Another #LifeEh observation. This one about how I did everything I could to leave behind, "escape" from, and rise above the yoke of the Bhote label...only to return to Nepal as a middle-aged man after spending pretty much all my adult life abroad studying, working, and traveling just to discover I have come full circle!
The first month and a half back in Nepal following my ordeal in Qatar, I discovered a lot of people, both on social media and outside, who were interested in what I had to say and did. The attention, while flattering, made me quite uncomfortable, and at times embarrassed. But while on social media I gave the impression of doing decent enough job of moving on with my life, internally and also in my daily life, I was struggling greatly. With hardly any emotional and social support, I was having to deal with that on my own, by myself.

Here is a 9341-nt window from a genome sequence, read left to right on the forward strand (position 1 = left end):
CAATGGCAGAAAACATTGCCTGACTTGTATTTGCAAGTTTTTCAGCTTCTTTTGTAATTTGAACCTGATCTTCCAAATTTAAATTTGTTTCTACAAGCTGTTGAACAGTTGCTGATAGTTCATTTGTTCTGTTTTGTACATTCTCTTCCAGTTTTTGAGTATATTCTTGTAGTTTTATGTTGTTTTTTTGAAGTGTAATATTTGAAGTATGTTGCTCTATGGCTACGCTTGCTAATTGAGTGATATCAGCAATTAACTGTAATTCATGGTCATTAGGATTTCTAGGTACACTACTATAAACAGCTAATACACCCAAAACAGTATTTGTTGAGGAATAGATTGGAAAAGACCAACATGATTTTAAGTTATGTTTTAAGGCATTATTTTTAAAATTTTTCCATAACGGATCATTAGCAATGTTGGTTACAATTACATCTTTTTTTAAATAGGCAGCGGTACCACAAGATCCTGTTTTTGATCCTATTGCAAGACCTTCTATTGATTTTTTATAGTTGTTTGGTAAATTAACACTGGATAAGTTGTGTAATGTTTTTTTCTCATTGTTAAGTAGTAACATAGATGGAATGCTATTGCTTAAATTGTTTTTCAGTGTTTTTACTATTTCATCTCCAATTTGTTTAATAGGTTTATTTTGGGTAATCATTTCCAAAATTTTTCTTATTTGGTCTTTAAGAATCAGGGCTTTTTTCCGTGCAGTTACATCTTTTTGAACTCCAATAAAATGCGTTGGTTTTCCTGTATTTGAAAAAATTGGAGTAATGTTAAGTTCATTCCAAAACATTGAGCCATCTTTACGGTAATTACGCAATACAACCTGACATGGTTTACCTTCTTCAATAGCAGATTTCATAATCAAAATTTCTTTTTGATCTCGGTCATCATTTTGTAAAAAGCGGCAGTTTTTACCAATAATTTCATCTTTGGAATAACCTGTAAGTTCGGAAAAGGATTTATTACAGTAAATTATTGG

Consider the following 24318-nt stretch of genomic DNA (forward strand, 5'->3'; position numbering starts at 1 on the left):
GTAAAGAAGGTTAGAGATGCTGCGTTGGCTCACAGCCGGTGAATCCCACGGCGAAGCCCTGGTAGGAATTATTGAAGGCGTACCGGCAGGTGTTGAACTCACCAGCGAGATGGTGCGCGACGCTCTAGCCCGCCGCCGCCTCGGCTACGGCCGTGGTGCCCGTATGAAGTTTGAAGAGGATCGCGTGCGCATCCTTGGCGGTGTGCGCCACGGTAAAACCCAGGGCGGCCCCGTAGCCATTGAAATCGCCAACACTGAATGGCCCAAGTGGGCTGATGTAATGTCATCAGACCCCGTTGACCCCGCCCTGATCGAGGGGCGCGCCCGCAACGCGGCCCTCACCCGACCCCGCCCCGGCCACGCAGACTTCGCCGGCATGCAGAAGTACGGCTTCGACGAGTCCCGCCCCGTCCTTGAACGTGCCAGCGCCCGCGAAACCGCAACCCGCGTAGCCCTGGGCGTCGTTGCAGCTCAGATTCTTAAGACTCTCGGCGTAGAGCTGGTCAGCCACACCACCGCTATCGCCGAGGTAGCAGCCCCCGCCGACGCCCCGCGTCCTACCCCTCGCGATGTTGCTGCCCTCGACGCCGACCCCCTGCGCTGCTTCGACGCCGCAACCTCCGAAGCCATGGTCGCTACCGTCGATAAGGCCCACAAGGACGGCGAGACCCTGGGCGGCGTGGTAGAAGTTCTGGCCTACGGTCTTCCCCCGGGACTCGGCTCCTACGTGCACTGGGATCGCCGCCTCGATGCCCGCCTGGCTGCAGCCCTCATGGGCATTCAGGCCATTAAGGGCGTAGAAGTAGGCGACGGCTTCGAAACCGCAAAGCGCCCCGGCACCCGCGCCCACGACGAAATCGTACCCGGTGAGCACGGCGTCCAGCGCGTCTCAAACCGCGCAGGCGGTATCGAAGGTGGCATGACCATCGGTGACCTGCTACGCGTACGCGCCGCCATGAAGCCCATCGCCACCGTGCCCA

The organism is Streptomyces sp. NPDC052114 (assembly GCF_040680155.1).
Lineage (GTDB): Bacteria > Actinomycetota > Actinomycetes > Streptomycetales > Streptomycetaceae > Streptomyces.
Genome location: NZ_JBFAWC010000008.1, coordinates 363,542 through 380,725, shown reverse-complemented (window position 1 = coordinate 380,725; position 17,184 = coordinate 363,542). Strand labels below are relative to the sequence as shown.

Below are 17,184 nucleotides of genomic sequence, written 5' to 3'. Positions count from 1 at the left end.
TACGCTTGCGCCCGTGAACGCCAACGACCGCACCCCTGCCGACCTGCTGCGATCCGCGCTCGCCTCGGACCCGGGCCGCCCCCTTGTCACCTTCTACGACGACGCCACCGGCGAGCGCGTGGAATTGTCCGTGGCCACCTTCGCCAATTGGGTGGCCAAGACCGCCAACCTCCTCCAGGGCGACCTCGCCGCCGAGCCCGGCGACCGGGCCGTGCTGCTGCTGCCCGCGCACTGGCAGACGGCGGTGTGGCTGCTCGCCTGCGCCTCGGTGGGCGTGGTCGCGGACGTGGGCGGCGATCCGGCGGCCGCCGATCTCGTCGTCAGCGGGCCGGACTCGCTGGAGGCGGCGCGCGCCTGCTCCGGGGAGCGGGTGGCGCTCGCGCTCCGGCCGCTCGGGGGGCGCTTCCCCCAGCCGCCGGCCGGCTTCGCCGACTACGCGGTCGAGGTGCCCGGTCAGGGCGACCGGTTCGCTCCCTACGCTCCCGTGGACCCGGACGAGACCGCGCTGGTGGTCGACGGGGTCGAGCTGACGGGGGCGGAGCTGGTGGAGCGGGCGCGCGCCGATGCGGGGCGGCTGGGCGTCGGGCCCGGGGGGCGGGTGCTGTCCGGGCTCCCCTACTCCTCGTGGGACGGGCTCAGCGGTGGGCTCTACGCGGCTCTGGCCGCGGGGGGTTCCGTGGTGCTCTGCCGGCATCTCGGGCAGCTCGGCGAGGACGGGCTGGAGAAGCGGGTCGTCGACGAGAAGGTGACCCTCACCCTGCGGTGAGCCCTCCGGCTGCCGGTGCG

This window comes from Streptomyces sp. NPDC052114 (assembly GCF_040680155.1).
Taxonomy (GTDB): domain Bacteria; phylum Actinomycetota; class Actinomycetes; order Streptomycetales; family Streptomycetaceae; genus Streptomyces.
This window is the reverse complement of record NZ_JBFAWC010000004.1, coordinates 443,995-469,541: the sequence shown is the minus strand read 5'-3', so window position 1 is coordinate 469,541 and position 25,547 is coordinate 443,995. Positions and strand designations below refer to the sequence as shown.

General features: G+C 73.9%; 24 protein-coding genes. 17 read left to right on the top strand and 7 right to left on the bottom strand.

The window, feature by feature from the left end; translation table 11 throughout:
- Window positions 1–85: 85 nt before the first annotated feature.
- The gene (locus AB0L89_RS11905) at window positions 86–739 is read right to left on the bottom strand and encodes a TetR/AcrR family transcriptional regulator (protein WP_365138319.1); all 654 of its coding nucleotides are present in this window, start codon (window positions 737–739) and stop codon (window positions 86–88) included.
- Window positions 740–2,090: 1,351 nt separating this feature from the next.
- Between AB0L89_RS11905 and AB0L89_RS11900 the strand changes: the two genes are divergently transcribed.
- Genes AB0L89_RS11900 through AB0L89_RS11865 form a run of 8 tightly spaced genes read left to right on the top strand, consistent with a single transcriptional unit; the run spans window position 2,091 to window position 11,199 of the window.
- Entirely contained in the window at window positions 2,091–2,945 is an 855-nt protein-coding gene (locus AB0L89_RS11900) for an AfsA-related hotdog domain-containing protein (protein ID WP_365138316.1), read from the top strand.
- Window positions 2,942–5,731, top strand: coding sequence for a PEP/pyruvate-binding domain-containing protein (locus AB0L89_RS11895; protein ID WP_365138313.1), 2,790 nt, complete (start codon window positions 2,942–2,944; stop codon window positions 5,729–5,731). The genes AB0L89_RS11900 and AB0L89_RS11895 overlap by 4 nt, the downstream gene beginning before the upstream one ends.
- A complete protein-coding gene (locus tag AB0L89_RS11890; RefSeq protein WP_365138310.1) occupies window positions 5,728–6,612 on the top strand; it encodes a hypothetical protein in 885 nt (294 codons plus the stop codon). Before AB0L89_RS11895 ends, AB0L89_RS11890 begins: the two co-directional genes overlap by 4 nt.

Last January I decided to drastically cut down on my social media activism in Nepal. Additionally, I also decided to cull my Facebook friend list and make my Facebook posts viewable only by friends. Four months later, I came across yet another reason to do that.
Something I have been curious to learn more about for a while: Why are Nepalis so defensive when it comes to comments about, or criticisms of, their beliefs or cultural practices? And why is one of the objections always, "You can't view it through Western lenses"? Here's an example of one such instance which got me scratching my head...again.
I have noticed Nepali men rarely admit their mistakes; forget about apologizing for them. Why is that? I am really curious to know.